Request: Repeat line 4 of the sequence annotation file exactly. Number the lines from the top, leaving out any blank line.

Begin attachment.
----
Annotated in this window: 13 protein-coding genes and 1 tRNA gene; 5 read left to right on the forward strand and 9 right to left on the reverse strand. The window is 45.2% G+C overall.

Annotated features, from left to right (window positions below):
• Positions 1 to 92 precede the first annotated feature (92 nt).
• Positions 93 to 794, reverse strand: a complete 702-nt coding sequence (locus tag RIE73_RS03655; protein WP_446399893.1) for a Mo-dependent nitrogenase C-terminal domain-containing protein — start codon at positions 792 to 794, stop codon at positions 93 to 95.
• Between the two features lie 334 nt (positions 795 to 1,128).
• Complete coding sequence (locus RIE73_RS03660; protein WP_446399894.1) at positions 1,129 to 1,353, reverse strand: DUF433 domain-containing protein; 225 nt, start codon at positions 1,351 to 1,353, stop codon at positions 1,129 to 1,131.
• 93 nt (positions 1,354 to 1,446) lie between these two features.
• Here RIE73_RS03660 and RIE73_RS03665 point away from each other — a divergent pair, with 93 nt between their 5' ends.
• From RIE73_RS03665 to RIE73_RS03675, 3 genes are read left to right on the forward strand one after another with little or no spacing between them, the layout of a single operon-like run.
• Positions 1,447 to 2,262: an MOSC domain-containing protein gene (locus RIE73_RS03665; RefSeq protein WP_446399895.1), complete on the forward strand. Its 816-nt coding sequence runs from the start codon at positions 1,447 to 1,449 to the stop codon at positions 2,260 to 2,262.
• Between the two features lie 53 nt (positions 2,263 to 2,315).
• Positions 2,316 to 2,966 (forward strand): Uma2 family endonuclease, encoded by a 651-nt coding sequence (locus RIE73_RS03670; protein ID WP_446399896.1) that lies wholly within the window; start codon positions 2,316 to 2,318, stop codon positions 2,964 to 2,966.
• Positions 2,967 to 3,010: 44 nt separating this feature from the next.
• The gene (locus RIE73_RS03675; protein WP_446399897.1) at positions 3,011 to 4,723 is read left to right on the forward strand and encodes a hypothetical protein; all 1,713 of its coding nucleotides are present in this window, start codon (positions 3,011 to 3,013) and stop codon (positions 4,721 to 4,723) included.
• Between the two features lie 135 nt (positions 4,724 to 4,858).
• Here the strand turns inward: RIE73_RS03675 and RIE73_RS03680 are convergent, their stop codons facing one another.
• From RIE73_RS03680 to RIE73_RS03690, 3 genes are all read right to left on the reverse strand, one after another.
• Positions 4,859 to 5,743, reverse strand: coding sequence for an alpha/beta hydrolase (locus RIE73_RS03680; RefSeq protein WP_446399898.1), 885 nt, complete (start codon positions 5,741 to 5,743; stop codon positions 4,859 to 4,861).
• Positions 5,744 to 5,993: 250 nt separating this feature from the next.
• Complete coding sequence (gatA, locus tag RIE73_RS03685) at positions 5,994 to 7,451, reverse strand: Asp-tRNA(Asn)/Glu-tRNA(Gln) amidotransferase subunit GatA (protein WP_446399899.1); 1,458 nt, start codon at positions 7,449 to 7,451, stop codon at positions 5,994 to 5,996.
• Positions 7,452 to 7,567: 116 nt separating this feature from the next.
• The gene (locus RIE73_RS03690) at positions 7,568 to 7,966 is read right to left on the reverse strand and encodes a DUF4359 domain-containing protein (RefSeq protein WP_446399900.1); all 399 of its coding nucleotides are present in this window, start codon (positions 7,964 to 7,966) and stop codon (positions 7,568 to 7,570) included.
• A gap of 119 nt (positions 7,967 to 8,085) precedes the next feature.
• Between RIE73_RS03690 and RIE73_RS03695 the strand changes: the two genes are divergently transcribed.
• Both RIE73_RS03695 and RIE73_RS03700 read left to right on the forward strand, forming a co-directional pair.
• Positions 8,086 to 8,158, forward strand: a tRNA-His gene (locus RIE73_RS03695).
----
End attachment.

• Positions 93 to 794, reverse strand: a complete 702-nt coding sequence (locus tag RIE73_RS03655; protein WP_446399893.1) for a Mo-dependent nitrogenase C-terminal domain-containing protein — start codon at positions 792 to 794, stop codon at positions 93 to 95.